nitesh Mob Control Manager Stars and Ambassadors

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    So in practical there are three programs:

    1. DRDO: HSDTV
    2. BrahMos Air space: BrahMos 2 (This will not be re usable)
    3. ISRO: AVATAR
     
  8. LETHALFORCE

    LETHALFORCE Moderator Moderator

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    AVATAR may also be 2 programs? one for a space plane and one for an earth plane?
     
  9. LETHALFORCE

    LETHALFORCE Moderator Moderator

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    India plans delayed scramjet flight test for 2010 Flight Global

    http://www.parabolicarc.com/2009/02/18/india-sets-longdelayed-scramjet-test-year/

    India plans delayed scramjet flight test for 2010
    Flight Global

    India's first scramjet technology demonstrator will be flight-tested next year, four years later than planned and having failed to meet two previous targets, by the government-run Defence Research and Development Laboratory in Hyderabad.

    The Indian military wants to use scramjet systems for a hypersonic missile. The first demonstrator flight test will be carried out at India's integrated test range on its east coast.

    Flight International revealed in 2004 that the country had planned a 2006 scramjet test. When that failed to take place, Israel Aerospace Industries announced in 2007 it was helping India develop the technology for a first flight in 2008.

    "The biggest challenge [will] be how to sustain stable combustion during the high-speed trans-atmospheric flight of the vehicle," says sources at the Indian government's Defence Research and Development Organisation, under which the laboratory operates.

    India has longer-term plans to use scramjet technology for its proposed 25,000kg (55,000lb) spaceplane called Avatar, the Sanskrit word for a god who appears in bodily form on Earth. The spaceplane would ferry civilian and military satellites of about 1,000kg into a low Earth orbit.
     
  10. nitesh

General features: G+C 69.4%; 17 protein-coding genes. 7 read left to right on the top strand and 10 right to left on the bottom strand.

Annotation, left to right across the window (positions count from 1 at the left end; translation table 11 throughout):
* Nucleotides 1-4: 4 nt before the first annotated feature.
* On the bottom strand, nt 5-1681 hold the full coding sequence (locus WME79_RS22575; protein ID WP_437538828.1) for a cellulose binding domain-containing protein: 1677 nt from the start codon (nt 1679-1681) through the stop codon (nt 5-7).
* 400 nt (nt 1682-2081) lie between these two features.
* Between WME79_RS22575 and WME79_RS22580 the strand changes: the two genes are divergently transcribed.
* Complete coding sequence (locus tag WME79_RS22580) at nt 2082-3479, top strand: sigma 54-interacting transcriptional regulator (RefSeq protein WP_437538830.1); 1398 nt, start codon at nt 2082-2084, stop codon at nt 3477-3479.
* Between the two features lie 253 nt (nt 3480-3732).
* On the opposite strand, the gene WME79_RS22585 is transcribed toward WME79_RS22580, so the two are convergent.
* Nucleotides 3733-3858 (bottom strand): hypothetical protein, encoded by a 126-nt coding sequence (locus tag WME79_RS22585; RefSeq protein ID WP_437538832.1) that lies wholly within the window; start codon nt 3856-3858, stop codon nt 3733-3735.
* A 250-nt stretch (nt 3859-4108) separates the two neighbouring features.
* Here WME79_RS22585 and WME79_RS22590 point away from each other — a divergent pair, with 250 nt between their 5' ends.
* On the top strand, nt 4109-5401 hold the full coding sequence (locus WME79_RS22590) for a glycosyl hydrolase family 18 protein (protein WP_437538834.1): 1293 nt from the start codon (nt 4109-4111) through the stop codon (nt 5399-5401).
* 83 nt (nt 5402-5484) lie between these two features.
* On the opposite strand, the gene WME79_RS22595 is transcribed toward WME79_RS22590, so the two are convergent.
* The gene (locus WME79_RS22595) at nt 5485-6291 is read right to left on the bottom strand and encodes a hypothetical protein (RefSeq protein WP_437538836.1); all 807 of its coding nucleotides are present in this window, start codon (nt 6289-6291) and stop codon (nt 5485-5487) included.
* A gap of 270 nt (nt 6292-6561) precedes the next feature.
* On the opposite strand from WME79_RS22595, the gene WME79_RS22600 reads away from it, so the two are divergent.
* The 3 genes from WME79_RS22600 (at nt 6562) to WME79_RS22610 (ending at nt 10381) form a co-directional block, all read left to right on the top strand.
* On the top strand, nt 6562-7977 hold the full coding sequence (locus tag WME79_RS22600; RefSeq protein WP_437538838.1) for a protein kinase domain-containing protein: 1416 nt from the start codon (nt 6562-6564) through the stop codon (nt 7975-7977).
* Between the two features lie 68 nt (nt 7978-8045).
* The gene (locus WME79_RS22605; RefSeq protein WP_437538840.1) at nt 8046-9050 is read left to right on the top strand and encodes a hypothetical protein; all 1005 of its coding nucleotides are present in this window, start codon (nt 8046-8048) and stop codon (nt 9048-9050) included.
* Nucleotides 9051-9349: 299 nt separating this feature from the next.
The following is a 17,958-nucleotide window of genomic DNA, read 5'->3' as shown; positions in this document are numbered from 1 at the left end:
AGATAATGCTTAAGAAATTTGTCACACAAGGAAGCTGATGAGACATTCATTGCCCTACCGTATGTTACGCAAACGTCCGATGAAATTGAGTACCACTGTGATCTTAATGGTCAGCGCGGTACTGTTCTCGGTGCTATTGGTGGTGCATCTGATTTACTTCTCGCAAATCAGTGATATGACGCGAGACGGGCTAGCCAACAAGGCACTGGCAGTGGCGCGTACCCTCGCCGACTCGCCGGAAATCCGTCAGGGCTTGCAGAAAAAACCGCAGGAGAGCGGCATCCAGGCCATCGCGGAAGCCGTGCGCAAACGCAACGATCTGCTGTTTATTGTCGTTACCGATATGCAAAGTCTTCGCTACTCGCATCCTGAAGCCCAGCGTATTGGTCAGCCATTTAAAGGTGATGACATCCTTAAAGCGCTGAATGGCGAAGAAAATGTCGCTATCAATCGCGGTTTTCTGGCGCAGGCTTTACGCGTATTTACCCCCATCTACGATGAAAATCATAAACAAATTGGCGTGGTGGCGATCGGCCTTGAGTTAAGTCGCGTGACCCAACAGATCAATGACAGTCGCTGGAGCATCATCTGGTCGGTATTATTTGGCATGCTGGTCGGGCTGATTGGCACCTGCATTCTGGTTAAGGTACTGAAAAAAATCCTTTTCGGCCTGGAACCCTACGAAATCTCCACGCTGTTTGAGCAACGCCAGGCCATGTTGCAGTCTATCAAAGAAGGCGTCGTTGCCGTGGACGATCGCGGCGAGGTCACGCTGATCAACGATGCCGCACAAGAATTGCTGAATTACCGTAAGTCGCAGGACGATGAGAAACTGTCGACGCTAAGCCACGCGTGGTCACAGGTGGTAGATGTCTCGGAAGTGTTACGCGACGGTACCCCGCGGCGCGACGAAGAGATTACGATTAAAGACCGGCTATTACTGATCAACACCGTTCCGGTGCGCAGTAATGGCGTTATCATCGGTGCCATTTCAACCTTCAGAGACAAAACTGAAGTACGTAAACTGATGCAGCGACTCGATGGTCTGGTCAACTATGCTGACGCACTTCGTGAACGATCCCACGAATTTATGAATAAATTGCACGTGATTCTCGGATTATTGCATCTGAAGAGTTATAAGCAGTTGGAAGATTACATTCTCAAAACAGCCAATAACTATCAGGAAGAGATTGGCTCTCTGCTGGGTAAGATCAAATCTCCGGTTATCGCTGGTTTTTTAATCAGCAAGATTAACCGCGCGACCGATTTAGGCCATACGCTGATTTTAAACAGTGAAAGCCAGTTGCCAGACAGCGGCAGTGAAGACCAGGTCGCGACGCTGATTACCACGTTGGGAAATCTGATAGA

nitesh Mob Control Manager Stars and Ambassadors

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    LF no AVATAR is one concept may be I am missing something can you please elaborate a bit more please
     
  11. LETHALFORCE

    LETHALFORCE Moderator Moderator

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    in the second post they are saying AVATAR will be used on a lunar mission will this be the same plane used on other local missions?(on earth)
     
  12. nitesh

    nitesh Mob Control Manager Stars and Ambassadors

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    What I understand is AVATAR will use scramjet tech to launch the payload (may be a satellite or a mission capsule containg it's own fuel) instead of normal rockets. Just my understanding
     
  13. LETHALFORCE

    LETHALFORCE Moderator Moderator

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    this scramjet technology will have many uses even a few non military such as corporate jets or freight delivery.
     
  14. screwterrorists

    screwterrorists Founding Member

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    I do believe they are saying that.

    another thing. i read this statement and chuckled. Now we consider the entire earth local. xD
    in 50 years moon will be local. =]
    :vehicle_plane:
     
  15. LETHALFORCE

    LETHALFORCE Moderator Moderator

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    Good one LOL.
     
  16. Rage

    Rage DFI TEAM Stars and Ambassadors

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  17. MIG_ACE

    MIG_ACE New Member

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    Hold your horses guys. No need to get carried away. The AVATAR is still in the design phase and we'll have to overcome huge obstacles before this project sees the light of day.
    While I wish our scientists the very best, a word of caution. India's problems in materials science are well known.
    For e.g. Absence of Single Crystal Blade technology, which was one of the reasons for setbacks in the Kaveri which was a Low Bypass Turbofan. Nothing Hi-tech.
    I do not know much about jet engines but I would guess that there must be several more such problems we would have to overcome before we get the hi-tech Scramjet running.

    Lets wait and see how the Scramjet test goes.
     
  18. LETHALFORCE

    LETHALFORCE Moderator Moderator

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  19. LETHALFORCE

    LETHALFORCE Moderator Moderator

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    domain-b.com : Israel and India working on hypersonic technology demonstrator vehicle